What Are the Leading Causes of Kidney Damage?

Kidneys filter blood every 30 minutes, helping to control blood pressure, stimulate the production of red blood cells, keep bones healthy and regulate chemicals in the blood.

Damage to the kidneys can lead to chronic kidney disease (CKD). This gradually reduces the number of functioning kidneys and may eventually result in permanent loss of kidney function or end-stage renal failure.


Diabetes is when your blood sugar (glucose) levels are too high. This results from your body’s cells not responding to the hormone insulin. The high blood glucose levels cause your body to store more sugar in your blood and organs. This can lead to serious health problems, including kidney damage.

Too much sugar in your blood can also damage the tiny blood vessels that nourish your eyes, skin and feet. This can lead to a condition called diabetic retinopathy. This can cause vision loss and blindness. It can also cause nerve damage that can cause tingling, numbness, or pain in your legs or feet.

Another condition that can damage your kidneys is a type of diabetes called diabetic nephropathy. This occurs when the small blood vessel clusters in your kidneys (glomeruli) are damaged by diabetes. The glomeruli are the filters that remove waste and excess fluid from your blood.

High Blood Pressure

High blood pressure, or hypertension, is one of the leading causes of kidney damage in the United States. About 1 in every two people has high blood pressure.

When you have high blood pressure, your blood vessels become stiff and narrow, which makes it harder for your body to get the blood and oxygen it needs. This is particularly true of the blood vessels that lead to and inside the kidneys, which need good blood flow.

Eventually, this problem leads to progressive kidney damage that may lead to kidney failure.

In addition, uncontrolled high blood pressure may increase your risk of other problems related to your kidneys. For example, it can cause a weakened kidney artery to bulge or break, resulting in an aneurysm.

Another way that uncontrolled high blood pressure can lead to kidney damage is through scarring of the small filtering units inside the kidneys called glomeruli. This is a common cause of kidney disease and kidney failure because the kidneys can no longer effectively filter waste from your blood.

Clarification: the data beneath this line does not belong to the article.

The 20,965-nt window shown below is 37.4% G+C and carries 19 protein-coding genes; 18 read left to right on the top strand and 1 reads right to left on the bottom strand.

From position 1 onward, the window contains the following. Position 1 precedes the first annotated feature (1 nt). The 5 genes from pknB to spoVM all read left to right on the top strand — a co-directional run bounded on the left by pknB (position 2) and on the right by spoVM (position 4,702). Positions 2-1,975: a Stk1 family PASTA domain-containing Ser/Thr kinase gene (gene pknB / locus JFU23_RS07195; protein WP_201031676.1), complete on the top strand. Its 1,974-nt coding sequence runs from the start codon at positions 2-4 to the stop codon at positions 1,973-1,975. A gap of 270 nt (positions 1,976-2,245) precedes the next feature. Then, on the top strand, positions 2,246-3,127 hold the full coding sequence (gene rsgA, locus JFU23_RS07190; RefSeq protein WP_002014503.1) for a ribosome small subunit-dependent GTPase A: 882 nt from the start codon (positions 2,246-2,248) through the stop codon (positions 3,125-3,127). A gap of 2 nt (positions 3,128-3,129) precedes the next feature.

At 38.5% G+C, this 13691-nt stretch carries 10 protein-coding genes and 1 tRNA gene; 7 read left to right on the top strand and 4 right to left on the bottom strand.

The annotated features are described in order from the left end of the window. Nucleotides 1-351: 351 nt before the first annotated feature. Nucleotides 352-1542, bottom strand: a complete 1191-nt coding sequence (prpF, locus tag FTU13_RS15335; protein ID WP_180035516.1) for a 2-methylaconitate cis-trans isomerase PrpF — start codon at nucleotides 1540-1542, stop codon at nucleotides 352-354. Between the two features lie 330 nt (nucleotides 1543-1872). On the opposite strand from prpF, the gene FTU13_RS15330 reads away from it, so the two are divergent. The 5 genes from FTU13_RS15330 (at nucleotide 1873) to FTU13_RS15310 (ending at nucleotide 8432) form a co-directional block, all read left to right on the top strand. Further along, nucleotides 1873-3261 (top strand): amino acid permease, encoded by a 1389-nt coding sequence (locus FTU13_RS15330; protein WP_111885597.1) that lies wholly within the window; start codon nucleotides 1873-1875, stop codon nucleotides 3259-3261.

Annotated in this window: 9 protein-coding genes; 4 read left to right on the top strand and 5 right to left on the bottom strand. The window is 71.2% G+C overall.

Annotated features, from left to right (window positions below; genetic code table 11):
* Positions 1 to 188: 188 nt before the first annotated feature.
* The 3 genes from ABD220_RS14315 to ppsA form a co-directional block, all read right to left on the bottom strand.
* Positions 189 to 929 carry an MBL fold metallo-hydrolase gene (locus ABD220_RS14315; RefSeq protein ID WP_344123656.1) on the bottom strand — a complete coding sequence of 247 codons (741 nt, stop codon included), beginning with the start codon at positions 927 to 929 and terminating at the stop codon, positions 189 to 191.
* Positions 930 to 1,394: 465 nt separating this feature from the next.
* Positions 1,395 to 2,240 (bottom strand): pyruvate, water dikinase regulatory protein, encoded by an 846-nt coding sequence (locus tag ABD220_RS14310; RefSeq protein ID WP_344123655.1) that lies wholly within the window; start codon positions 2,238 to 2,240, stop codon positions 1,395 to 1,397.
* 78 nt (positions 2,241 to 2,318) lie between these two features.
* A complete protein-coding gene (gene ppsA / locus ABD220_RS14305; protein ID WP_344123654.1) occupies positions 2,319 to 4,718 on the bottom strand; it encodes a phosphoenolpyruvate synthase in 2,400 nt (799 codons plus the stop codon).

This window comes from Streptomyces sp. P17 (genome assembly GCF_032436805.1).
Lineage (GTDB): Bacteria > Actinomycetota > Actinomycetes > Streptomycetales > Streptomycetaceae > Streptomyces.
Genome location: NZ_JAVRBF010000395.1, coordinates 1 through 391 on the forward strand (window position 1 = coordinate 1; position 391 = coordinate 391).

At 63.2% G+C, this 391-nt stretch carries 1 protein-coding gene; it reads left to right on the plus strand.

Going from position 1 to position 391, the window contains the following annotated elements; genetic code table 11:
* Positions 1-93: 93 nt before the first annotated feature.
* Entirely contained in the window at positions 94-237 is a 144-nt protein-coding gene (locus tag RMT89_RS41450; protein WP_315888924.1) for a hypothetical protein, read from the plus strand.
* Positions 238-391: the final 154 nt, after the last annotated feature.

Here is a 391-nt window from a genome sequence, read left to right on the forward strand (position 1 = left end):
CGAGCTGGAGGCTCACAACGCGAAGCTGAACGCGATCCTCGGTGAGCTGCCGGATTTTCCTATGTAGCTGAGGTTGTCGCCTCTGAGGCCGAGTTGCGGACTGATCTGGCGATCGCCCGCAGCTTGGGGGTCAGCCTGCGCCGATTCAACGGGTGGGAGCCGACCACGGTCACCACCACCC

Eating healthy foods and exercising regularly is the best way to control your high blood pressure. Your doctor can also prescribe medication to help keep your blood pressure under control and protect you from kidney disease and other health problems.

A diet rich in vegetables, fruits, whole grains, and low-fat dairy products can help you maintain a healthy weight and reduce your blood pressure. Limit salt intake, as excess sodium can raise your blood pressure.


Obesity is a disease that affects how your body stores, processes, and uses energy—many factors, including your diet, genetics, hormones, and environment, cause it.

A healthy, balanced diet containing plenty of fruits and vegetables is important for your health. However, an unhealthy diet high in fatty and sugary foods is one of the leading causes of obesity.

Excessive weight also strains your body’s joints, skeleton, and muscles. This can lead to pain, arthritis, and joint problems.

In addition, excess fat in your blood can cause problems with your heart and liver. This can lead to cardiovascular and fatty liver disease, which increases your risk for kidney damage. The leading cause of kidney damage in obese people is hypertension. This is because obesity raises your blood pressure by increasing the amount of sodium you absorb through your intestines and by impairing the flow of water out of your body through your kidneys.


The kidneys are important organs that help control your blood pressure and keep the fluid in your body from leaking out of your tissues. They are resilient and work hard to keep your body healthy, but smoking can damage them and worsen existing kidney damage.

Smoking is one of the leading causes of chronic diseases and premature death worldwide. It is also associated with an increased risk of diabetes and lung cancer (cancer of the lungs).

Kidneys are responsible for keeping your blood pressure in the normal range and filtering excess fluid from your blood. Having high blood pressure can lead to kidney disease and other health problems.

Some of kidney failure’s main symptoms are high protein levels in your urine, called albuminuria, and a reduction in your kidney’s ability to function. The more cigarettes you smoke, the higher your risk of these symptoms.

In addition, smoking is linked to an increased risk of a condition called glomerulonephritis. The kidneys’ lining becomes damaged, and the blood vessels that connect them become narrower.


The kidneys are a key part of your body’s system for removing excess water and toxins. In addition, they control the production of red blood cells and release hormones to regulate blood pressure.

Excessive alcohol consumption can wreak havoc on your kidneys and cause serious health problems. Drinking excessively can also affect your blood pressure and medications for high blood pressure, making it even more important to limit your alcohol intake to one or two drinks per day.

Long-term alcohol use can also wreak havoc on your liver. If you drink large amounts of alcohol, you can have a buildup of fats in your liver called alcoholic fatty liver disease.

Eventually, this condition can be fatal if it is not treated. Thankfully, much of the damage caused by alcohol use can be reversed when you stop drinking.

If you stop drinking and follow a healthy diet, your kidneys can usually recover. However, if you have severe kidney damage from alcohol, it may take longer to repair. Your nephrologist will be able to help you determine the best way to manage your health and alcohol use.

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